All timeline stories.

The First Vo-Pak


One day, Doreen was approached by a nurse named Christine Leblanc. She was concerned about a cancer patient in her oncology unit, a young man, who was 19 years old. She described him as almost homeless. She said that he wasn’t always coming in for his treatments and was in need of some positive changes in his life. He had scraps of paper hanging out of his pockets and a tattered old bag of some kind. Doreen introduced herself to the young man, and they chatted. When asked how things were going, he responded with “Ok, but I hate coming here.” [...]

The First Vo-Pak2019-08-29T12:38:54-04:00

The Lost Tribe


The Adolescent and Young Adult (AYA) Oncology Program was set up by McGill University under the direction of oncologist, Dr. Petr Kavan. This emerging cancer population (aged 15-44), was a group Dr. Kavan called “The Lost Tribe”. He named it so because of the uniqueness of this cancer population, their distinct needs and the services that were lacking for them. The AYA McGill Program was designed to meet the unique needs of youth by bringing in specialists and resources to help them through their whole cancer experience.

The Lost Tribe2019-08-29T12:37:34-04:00

The Gift of Art


Following Debbie’s idea, we also asked other people touched by cancer to submit their own works of art. The money raised from selling the note cards went to make holiday baskets for delivery to hospital patients who were too ill to go home for Christmas Eve. This is a service we will proudly provide every year to our partnered hospitals, as well as several palliative care residences. Patients tell us there is such a special feeling when you receive something so beautiful and so unexpected from a perfect stranger.

The Gift of Art2019-08-29T12:36:31-04:00

Debbie’s Artwork


One contest winner, a young woman named Debbie, changed VOBOC forever. She’d won tickets to attend a figure skating competition. She was extremely grateful, as she was able to take along her youngest son to share in the experience, which was once her passion. Debbie was curious about how VOBOC could afford to give away all these expensive prizes. “You must need money or help – I can help.” she said. She told Doreen that she was a painter and that she reproduced some of her paintings to make note cards. She generously offered to let us use one of her [...]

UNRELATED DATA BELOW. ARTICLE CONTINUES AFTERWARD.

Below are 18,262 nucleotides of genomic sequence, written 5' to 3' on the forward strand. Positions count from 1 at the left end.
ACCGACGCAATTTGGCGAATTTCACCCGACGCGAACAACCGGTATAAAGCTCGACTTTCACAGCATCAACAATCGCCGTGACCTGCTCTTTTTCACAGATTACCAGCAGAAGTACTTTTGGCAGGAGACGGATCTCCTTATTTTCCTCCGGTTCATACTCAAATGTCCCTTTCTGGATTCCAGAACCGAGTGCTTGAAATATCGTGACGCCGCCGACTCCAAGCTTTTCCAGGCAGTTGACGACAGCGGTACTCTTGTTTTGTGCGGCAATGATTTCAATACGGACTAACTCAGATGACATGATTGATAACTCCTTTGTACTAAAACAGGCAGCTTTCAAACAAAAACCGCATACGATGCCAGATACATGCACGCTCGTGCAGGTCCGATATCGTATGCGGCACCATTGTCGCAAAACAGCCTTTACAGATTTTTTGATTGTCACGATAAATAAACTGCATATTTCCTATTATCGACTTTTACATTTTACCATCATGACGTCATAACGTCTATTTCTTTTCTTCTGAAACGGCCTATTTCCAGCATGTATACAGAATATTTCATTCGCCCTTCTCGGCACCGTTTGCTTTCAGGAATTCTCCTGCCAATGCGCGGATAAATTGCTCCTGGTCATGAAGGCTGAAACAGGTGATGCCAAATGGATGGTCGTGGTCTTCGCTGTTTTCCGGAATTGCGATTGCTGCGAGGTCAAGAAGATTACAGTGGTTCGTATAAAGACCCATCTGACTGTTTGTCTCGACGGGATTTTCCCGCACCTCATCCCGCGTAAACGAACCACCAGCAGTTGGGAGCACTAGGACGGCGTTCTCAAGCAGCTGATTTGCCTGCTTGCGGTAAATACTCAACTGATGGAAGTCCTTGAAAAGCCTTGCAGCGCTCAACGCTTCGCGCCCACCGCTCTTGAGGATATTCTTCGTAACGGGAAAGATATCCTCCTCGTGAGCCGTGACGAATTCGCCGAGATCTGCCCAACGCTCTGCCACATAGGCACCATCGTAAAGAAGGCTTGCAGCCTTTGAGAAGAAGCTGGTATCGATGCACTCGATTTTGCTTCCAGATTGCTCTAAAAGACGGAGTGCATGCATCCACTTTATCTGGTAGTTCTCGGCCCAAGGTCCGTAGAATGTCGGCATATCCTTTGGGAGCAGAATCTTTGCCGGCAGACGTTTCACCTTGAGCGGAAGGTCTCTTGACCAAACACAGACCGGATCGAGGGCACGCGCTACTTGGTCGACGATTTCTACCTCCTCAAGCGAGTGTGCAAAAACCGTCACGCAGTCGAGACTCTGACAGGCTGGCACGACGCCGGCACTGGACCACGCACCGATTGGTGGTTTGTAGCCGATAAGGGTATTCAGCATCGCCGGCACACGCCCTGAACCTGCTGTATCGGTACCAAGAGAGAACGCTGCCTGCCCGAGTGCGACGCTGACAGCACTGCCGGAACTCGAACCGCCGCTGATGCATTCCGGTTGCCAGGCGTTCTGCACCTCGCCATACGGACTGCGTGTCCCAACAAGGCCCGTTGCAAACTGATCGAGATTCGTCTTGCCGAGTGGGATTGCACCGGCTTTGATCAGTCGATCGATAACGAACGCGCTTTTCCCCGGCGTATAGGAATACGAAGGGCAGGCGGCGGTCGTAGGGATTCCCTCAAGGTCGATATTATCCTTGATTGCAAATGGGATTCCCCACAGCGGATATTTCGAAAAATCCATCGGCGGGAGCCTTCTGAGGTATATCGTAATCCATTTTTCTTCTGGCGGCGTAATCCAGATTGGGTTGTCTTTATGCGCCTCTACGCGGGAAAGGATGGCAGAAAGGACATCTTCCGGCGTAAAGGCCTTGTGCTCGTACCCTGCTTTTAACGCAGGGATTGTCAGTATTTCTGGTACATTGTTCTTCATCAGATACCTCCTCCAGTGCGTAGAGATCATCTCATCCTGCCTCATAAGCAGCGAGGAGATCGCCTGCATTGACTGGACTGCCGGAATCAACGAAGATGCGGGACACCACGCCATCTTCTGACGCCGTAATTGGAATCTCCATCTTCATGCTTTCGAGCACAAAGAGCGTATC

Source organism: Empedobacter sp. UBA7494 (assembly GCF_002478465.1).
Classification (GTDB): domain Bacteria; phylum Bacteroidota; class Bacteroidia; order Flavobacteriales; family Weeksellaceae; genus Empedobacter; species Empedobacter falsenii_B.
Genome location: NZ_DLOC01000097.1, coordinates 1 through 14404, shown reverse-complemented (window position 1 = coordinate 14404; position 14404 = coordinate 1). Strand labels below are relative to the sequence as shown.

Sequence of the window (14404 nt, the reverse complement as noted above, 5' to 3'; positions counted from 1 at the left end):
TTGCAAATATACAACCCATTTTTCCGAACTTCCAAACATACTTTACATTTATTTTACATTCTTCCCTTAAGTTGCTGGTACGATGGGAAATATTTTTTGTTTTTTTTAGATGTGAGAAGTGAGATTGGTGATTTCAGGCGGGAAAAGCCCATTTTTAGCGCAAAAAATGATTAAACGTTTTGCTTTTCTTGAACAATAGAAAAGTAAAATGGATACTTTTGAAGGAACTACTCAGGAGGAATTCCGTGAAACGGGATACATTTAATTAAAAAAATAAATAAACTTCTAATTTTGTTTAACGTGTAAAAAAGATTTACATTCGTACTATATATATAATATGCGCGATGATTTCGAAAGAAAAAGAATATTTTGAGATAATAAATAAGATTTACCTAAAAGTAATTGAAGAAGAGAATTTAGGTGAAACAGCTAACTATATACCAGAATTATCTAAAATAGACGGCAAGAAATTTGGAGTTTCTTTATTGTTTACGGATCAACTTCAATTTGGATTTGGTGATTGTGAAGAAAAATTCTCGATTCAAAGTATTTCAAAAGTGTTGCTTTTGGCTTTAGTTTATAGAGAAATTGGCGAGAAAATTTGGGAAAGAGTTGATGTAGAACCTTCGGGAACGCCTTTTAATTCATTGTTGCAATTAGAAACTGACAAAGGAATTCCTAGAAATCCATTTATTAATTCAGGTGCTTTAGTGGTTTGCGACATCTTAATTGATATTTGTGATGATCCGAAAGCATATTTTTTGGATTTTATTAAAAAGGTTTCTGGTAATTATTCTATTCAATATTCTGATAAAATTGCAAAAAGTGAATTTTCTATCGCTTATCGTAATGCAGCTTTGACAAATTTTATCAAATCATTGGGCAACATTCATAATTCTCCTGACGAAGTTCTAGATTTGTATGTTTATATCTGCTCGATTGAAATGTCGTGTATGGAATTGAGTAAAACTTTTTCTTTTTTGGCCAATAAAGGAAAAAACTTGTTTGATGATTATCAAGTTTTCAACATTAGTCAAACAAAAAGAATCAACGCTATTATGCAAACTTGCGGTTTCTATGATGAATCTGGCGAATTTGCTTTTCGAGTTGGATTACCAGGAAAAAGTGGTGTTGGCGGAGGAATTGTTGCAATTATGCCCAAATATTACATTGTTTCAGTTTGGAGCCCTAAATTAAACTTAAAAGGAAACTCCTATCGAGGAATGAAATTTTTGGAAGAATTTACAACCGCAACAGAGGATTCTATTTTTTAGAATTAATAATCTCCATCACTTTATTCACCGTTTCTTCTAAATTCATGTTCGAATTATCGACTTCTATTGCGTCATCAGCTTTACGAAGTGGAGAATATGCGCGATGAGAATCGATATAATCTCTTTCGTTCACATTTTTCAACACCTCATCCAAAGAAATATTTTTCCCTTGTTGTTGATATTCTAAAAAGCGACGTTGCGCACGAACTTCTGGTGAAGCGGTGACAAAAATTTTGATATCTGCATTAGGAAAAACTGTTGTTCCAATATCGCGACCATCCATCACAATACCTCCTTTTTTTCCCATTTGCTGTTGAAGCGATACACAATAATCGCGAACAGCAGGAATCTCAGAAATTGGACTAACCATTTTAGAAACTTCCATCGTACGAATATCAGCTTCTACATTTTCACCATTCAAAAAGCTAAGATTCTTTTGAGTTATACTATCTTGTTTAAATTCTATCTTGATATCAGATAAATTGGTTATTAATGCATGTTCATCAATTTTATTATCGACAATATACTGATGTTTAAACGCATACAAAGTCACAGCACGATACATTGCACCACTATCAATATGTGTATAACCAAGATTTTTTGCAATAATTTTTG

Debbie’s Artwork2019-08-29T12:35:39-04:00

VOBOC’s Presence in Hospitals


Within hospitals, VOBOC soon became known as a resource and a means to have such requests granted. We were able to respond to the needs of patients through the collective effort of countless family members, friends, volunteers, hospital staff, the community and fundraising initiatives. Our goal was to make sure that we could and would fulfill every Special Request while still offering hundreds of patients’ fun, free Venturing Out Diversions every year.

VOBOC’s Presence in Hospitals2019-08-29T12:34:33-04:00

VOBOC Begins Granting Special & Last Requests in Palliative Care


The success of the Venturing Out Diversion’s program led to the launching of a new free service as VOBOC began to receive demands to grant special requests for patients in palliative care. We received a request from the medical team of a 42-year-old patient to pay for her ambulance ride to and from the hospital so that she could simply go home for a few hours. In spite of being terribly ill, she wanted to go home to put her papers in order and say goodbye to her father. She didn’t want her father to come to the hospital because he [...]

VOBOC Begins Granting Special & Last Requests in Palliative Care2019-08-29T12:33:39-04:00

VOBOC Contest Box


VOBOC offered simple treats and diversions, such as restaurant gift certificates and weekend getaways. Patients completed a free ballot and placed it into the VOBOC Contest Box at any of the adult sites of the McGill University Health Center (MUHC) hospitals. Winners were then selected by random draw.

VOBOC Contest Box2019-08-29T12:33:02-04:00

The First of Its Kind


VOBOC Becomes a registered charitable organization – the first one of its kind in Canada. VOBOC’s mission was to provide all adult cancer patients with the opportunity to take a break from their illness. At the time, we knew we couldn’t change the final outcome for patients – but there was a definite joy and comfort in knowing that we could help patients create their own new memories for themselves as well as their families inside their cancer experience.

The First of Its Kind2019-08-29T12:32:02-04:00

VOBOC Taking Shape


Soon after, Doreen stayed laying the foundations of what would become VOBOC. As the idea took shape, dear friends like Josée Legault, Gwen Vineberg, Dr. Ina Cummings, jumped on to form the first board of directors. Dr. Henry Shibata became our medical advisor.

VOBOC Taking Shape2019-08-29T12:30:02-04:00
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